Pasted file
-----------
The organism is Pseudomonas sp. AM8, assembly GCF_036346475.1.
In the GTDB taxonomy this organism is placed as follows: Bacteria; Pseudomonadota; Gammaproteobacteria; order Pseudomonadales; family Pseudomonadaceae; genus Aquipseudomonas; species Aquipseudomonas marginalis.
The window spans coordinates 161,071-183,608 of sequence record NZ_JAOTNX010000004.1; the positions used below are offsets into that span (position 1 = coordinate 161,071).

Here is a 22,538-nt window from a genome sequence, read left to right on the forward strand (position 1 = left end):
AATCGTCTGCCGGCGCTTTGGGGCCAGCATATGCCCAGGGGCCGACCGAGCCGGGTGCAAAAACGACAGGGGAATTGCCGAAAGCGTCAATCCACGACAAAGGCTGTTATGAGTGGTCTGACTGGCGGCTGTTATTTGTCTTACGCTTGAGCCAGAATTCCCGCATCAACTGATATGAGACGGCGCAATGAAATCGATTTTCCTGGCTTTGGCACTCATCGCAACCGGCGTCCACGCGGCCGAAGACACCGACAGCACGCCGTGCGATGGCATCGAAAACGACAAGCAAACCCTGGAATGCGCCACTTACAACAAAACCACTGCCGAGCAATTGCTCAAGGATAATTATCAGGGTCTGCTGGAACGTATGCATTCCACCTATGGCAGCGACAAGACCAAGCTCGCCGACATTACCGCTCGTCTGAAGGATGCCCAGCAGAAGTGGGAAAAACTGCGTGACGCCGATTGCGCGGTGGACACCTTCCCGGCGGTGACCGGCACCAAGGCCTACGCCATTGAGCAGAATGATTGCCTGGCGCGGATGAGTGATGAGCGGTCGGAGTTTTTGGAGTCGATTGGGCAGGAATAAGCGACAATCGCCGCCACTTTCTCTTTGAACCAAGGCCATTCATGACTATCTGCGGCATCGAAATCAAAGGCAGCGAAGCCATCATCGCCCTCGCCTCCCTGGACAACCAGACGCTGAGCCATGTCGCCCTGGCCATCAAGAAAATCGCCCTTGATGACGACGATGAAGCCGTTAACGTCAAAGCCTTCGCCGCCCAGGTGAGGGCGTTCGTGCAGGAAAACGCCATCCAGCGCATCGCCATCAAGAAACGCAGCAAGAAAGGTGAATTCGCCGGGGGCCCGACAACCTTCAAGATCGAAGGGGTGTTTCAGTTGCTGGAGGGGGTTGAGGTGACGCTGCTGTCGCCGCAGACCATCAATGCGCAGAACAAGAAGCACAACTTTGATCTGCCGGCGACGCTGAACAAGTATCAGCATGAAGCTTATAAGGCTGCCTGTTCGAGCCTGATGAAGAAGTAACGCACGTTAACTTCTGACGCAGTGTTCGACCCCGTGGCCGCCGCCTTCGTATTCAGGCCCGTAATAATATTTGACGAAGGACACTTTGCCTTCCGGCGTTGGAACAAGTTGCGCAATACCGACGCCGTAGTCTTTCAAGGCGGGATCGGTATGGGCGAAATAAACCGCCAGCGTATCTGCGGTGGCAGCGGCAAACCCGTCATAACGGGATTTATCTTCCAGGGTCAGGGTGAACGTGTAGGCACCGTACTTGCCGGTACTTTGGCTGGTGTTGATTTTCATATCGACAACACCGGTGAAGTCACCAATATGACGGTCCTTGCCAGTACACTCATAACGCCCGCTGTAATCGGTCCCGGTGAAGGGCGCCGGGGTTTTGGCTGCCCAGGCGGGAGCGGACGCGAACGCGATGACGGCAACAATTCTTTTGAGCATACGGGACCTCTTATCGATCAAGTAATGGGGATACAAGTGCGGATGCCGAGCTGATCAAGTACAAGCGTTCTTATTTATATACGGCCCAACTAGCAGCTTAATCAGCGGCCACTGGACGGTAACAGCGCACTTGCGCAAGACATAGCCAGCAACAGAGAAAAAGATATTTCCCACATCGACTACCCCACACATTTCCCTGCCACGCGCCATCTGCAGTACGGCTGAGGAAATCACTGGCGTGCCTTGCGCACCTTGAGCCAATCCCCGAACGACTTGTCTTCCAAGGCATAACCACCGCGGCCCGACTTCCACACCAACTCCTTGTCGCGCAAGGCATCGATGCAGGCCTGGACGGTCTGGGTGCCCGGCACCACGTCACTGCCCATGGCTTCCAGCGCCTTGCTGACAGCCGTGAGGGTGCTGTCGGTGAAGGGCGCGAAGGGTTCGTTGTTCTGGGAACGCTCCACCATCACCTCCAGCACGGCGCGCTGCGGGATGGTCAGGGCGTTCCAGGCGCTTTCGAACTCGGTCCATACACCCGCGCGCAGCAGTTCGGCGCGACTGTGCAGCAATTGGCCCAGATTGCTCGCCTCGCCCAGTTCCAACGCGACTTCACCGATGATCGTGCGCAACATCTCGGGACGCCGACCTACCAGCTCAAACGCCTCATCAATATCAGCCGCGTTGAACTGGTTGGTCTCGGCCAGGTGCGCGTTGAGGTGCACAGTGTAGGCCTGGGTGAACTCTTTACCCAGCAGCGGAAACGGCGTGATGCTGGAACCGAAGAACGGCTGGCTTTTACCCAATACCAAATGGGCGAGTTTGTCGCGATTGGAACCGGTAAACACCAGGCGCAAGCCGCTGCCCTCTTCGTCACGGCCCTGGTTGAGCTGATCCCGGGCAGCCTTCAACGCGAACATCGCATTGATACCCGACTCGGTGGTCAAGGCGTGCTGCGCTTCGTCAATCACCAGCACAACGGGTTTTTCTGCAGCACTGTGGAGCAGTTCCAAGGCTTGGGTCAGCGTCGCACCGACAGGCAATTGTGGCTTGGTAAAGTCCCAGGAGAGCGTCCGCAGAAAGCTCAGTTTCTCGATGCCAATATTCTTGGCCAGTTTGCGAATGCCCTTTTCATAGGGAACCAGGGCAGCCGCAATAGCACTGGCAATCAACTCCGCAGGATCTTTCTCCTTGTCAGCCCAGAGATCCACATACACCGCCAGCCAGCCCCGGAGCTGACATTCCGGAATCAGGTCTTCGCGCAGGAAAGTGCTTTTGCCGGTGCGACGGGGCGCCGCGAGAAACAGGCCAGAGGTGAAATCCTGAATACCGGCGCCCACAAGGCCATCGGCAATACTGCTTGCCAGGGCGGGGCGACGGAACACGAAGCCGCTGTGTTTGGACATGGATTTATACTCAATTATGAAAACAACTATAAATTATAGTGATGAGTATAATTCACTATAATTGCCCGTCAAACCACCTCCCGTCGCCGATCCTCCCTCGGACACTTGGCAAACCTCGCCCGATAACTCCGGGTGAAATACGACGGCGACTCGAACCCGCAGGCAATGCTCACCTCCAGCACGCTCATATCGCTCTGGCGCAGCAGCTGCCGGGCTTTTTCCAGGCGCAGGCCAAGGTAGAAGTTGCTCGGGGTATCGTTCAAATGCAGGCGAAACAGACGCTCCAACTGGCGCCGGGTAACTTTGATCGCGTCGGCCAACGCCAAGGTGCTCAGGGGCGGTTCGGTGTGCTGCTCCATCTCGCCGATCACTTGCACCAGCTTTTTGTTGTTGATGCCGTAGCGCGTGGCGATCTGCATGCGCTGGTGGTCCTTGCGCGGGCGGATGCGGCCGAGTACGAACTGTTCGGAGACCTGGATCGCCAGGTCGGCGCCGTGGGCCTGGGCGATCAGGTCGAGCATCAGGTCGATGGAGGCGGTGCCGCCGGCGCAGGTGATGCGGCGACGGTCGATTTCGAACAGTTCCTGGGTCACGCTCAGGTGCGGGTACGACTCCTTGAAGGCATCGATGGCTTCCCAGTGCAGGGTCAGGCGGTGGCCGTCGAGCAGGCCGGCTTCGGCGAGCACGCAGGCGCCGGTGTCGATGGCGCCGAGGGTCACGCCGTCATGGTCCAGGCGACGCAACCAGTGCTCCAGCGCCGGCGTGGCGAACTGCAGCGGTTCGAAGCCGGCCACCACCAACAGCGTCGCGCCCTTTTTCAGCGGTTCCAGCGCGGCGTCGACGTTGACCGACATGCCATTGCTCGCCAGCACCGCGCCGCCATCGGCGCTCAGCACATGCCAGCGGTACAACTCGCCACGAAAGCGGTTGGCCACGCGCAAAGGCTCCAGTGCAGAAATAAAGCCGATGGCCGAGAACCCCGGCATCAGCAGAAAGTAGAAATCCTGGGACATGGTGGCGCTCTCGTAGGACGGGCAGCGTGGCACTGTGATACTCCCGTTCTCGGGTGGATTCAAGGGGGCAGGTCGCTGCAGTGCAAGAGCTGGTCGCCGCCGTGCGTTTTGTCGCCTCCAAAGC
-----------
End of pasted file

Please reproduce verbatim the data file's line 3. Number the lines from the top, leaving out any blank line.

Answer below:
The window spans coordinates 161,071-183,608 of sequence record NZ_JAOTNX010000004.1; the positions used below are offsets into that span (position 1 = coordinate 161,071).